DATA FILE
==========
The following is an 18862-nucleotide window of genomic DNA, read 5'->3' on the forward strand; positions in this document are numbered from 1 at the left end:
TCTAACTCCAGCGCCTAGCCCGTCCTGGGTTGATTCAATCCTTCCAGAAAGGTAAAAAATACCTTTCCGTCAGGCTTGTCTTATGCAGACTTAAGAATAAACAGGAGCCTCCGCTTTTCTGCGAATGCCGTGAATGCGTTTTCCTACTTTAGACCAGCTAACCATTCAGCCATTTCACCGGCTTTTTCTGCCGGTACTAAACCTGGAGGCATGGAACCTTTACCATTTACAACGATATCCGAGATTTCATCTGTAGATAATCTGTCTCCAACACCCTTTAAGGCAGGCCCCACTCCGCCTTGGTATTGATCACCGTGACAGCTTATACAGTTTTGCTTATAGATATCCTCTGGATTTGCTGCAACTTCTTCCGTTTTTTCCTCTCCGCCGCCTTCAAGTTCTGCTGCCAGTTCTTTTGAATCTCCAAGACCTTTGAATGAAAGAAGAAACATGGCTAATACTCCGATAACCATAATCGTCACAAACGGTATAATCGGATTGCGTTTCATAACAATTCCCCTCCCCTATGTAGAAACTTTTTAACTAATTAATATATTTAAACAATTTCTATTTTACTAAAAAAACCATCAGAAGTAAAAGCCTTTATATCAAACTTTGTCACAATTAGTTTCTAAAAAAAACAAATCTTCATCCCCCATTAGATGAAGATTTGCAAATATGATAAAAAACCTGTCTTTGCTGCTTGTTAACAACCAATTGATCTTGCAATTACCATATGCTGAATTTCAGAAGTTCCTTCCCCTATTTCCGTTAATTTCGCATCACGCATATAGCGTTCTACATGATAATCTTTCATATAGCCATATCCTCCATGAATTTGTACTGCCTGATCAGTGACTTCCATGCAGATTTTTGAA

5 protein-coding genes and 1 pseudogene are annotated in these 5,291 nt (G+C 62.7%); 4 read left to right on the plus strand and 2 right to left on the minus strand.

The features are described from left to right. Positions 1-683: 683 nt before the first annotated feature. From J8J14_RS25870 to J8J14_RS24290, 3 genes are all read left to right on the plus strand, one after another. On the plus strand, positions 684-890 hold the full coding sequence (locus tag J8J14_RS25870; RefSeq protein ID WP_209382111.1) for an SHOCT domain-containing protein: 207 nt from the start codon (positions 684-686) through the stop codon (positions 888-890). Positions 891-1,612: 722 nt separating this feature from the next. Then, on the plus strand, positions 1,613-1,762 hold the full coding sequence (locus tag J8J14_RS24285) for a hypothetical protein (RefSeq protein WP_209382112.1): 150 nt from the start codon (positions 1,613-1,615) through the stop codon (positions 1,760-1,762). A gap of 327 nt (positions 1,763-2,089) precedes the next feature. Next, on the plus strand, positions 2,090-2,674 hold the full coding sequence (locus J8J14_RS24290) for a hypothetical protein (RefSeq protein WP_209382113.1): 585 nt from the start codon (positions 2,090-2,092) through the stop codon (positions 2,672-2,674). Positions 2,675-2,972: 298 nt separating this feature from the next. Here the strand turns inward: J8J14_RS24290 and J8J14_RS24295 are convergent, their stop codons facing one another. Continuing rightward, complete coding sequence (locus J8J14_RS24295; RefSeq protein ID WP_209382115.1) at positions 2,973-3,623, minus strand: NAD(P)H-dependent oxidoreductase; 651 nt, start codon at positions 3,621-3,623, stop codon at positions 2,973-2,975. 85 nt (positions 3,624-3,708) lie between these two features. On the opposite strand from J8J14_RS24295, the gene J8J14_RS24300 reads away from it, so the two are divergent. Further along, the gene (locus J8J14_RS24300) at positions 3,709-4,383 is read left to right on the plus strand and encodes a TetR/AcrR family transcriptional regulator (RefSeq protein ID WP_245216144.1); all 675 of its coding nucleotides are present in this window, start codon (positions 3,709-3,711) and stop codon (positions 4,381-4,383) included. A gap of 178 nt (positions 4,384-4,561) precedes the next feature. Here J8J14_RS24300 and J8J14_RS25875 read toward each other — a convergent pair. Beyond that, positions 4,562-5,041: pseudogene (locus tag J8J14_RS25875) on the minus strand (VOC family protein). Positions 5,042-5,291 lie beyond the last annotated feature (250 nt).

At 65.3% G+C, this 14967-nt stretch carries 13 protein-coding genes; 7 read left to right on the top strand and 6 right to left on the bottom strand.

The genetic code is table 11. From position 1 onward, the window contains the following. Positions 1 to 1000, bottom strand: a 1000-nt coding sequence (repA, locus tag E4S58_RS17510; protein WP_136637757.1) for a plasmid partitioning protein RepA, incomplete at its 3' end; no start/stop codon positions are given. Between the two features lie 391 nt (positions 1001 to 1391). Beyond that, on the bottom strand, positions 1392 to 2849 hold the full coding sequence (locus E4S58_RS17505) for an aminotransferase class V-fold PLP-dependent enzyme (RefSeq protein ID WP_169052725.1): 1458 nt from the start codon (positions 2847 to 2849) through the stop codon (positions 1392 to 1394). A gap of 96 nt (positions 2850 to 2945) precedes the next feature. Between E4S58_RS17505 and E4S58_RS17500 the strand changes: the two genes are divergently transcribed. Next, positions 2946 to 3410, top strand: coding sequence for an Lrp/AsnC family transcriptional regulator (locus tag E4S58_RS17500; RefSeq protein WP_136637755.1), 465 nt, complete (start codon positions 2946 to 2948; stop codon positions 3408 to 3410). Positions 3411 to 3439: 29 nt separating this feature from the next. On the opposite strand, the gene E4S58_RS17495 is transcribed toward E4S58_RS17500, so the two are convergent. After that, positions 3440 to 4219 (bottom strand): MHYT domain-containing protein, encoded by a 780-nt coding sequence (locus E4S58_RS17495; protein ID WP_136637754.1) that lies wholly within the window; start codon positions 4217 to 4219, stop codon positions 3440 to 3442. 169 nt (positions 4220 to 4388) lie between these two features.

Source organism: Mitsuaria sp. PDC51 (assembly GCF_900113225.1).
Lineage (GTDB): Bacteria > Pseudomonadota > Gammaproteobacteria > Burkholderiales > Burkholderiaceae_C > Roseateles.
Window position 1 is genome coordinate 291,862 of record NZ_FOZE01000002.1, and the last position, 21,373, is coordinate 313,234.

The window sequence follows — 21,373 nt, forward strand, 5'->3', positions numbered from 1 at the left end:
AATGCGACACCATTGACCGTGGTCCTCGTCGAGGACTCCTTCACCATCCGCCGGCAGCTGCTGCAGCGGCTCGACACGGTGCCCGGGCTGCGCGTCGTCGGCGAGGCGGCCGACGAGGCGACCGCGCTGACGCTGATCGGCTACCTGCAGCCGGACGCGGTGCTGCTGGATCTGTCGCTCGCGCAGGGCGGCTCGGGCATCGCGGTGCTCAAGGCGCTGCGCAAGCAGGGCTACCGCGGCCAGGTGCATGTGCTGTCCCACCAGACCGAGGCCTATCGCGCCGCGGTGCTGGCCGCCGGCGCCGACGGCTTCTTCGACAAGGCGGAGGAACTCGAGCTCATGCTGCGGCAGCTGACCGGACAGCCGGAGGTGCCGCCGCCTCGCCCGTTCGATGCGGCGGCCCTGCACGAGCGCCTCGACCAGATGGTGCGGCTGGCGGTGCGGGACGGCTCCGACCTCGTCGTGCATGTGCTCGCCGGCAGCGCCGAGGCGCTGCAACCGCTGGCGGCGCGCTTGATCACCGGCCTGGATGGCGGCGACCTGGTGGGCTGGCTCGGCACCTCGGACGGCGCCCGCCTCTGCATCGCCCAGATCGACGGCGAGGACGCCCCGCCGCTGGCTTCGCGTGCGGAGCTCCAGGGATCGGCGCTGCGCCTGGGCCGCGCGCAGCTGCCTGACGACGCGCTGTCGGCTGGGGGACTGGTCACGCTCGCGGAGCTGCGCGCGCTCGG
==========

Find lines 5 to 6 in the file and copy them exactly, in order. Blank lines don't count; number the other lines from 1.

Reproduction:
At 65.3% G+C, this 14967-nt stretch carries 13 protein-coding genes; 7 read left to right on the top strand and 6 right to left on the bottom strand.

The genetic code is table 11. From position 1 onward, the window contains the following. Positions 1 to 1000, bottom strand: a 1000-nt coding sequence (repA, locus tag E4S58_RS17510; protein WP_136637757.1) for a plasmid partitioning protein RepA, incomplete at its 3' end; no start/stop codon positions are given. Between the two features lie 391 nt (positions 1001 to 1391). Beyond that, on the bottom strand, positions 1392 to 2849 hold the full coding sequence (locus E4S58_RS17505) for an aminotransferase class V-fold PLP-dependent enzyme (RefSeq protein ID WP_169052725.1): 1458 nt from the start codon (positions 2847 to 2849) through the stop codon (positions 1392 to 1394). A gap of 96 nt (positions 2850 to 2945) precedes the next feature. Between E4S58_RS17505 and E4S58_RS17500 the strand changes: the two genes are divergently transcribed. Next, positions 2946 to 3410, top strand: coding sequence for an Lrp/AsnC family transcriptional regulator (locus tag E4S58_RS17500; RefSeq protein WP_136637755.1), 465 nt, complete (start codon positions 2946 to 2948; stop codon positions 3408 to 3410). Positions 3411 to 3439: 29 nt separating this feature from the next. On the opposite strand, the gene E4S58_RS17495 is transcribed toward E4S58_RS17500, so the two are convergent. After that, positions 3440 to 4219 (bottom strand): MHYT domain-containing protein, encoded by a 780-nt coding sequence (locus E4S58_RS17495; protein ID WP_136637754.1) that lies wholly within the window; start codon positions 4217 to 4219, stop codon positions 3440 to 3442. 169 nt (positions 4220 to 4388) lie between these two features.